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Emergency War Surgery NATO Handbook: Part III: General Considerations of Wound Management: Chapter XV: Anesthesia and Analgesia

Anesthetic Techniques

United States Department of Defense
Peer Review Status: Internally Peer Reviewed

The three categories of anesthetic techniques are local, regional, and general.

Local Anesthesia

While local infiltration techniques should be reserved for only the most minor of injuries, they do offer a fast and effective method to clean, suture, and remove small foreign bodies in forward facilities. These techniques allow early return to duty. Lidocaine, 0.5-1.0%, is the most popular agent. All of the local anesthetics shown in Table 9 can be used satisfactorily. In a medical facility overwhelmed with casualties, there is a temptation to perform an excessive number of operations under local anesthesia. Caution must be exercised in patient selection to avoid infiltration of toxic doses of local anesthetic under such circumstances. Local infiltration is seldom satisfactory for extensive debridement required to properly manage major wounds. Table 9 lists the common local anesthetics and their dosages.

Local anesthetics can be absorbed into the systemic circulation and, in excessive doses, can cause myocardial depression, hypotension, apnea, and seizures. Seizures should be treated with a rapidly acting benzodiazepine; respiratory depression by oxygenation and ventilation; and hypotension by intravenous fluid resuscitation and use of vasopressors.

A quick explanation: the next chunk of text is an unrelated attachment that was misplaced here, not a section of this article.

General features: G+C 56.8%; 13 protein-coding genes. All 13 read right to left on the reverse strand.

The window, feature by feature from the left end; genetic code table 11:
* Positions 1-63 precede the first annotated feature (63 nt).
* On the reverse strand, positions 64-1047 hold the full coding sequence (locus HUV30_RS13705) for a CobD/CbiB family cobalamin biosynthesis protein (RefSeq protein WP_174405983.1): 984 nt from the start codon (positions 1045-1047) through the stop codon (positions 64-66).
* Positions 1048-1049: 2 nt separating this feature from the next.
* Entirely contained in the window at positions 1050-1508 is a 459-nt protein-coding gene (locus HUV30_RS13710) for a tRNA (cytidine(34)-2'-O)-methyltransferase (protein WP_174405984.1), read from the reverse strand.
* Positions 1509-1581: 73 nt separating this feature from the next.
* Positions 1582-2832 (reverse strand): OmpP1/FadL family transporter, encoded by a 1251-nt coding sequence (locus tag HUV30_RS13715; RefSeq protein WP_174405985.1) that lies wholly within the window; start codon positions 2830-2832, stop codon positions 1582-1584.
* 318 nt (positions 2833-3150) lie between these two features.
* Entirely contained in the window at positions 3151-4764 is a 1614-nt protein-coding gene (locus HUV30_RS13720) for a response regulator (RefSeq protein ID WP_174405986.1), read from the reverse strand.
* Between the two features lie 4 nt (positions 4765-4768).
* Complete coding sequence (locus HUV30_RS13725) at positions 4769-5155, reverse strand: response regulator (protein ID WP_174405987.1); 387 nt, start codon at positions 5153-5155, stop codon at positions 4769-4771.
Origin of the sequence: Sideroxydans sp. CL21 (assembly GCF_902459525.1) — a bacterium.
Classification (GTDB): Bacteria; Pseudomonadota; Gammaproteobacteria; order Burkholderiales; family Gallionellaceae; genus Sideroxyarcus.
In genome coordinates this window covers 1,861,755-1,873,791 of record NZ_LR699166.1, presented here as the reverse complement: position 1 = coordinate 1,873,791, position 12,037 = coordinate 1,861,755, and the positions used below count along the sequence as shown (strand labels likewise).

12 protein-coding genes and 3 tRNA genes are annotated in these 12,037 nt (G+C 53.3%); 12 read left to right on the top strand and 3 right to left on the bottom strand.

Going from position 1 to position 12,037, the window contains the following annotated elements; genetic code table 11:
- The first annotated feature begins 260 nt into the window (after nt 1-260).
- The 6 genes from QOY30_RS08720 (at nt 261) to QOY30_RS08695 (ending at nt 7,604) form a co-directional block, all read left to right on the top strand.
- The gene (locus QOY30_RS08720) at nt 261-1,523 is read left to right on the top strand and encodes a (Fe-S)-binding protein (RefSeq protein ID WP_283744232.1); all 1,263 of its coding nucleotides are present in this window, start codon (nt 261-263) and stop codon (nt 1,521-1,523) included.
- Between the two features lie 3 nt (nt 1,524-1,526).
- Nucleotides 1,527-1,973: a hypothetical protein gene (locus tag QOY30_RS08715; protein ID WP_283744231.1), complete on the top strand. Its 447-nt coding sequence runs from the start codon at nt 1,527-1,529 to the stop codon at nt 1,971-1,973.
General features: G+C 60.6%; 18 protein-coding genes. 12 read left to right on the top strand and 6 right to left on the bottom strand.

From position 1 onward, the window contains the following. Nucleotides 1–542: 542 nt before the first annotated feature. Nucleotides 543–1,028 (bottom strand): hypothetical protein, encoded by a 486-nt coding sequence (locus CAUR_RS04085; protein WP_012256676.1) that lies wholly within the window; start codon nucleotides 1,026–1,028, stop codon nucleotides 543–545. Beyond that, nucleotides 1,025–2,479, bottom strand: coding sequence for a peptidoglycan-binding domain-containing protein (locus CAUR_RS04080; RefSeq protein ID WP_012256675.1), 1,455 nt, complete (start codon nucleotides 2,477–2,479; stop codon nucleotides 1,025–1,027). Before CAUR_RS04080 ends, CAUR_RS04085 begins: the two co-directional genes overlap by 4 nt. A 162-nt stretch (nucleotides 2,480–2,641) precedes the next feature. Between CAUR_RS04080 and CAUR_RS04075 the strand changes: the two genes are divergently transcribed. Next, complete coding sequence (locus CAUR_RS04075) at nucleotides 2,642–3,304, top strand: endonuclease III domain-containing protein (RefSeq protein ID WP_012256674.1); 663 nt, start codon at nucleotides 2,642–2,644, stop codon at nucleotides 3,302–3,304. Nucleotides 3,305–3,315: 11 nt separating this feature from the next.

It should be remembered that life support equipment such as oxygen, ventilation apparatus, airways, laryngoscopes, endotracheal tubes, adequate suction devices and muscle relaxant paralyzing drugs are minimum requirements in the event that a patient receives an overdose of local anesthetic or has an allergic reaction. Epinephrine, steroids, benadryl, intravenous barbiturate, and benzodiazepine medication should be readily available All medications necessary to support a successful cardiopulmonary resuscitation must be available before any anesthetic is begun.

Table 9 - Local Anesthetic Agents
Anesthetic Agent and Application
Commonly Available Dosage Forms
Recommended Maximum Dosage1

Subarachnoid Block4


1% solution or 20 mg ampule of soluble crystals

20 mg


5% solution in 75% dextrose

100 mg


0.75% solution in 8.25% dextrose

15 mg

Infiltration, Epidural, and Major Nerve Block2,3,4


0.25%, 0.5%, and 0.75 solution

3 mg/kg


2% and 3% solution

15 mg/kg


0.5 %, 1%, 1.5 %, and 2 % solution

7 mg/kg


1% and 2% solution

7 mg/kg


1% and 2% solution

8 mg/kg

Intravenous Regional Block


0.5% (or more dilute) solution

3 mg/kg


0.5% (or more dilute) solution

3 mg/kg

Topical Anesthesia


1%-4% solution

2.5 mg/kg


0.5% solution

3 mg/kg


2%-5% solution, ointment, jelly, or viscous solution

3 mg/kg


0.2%-1% solution

1 mg/kg


  1. These are general guidelines only. The smallest total dose necessary to accomplish satisfactory anesthesia should always be used. Consider patient age, physical status, debility, etc, in determining dosages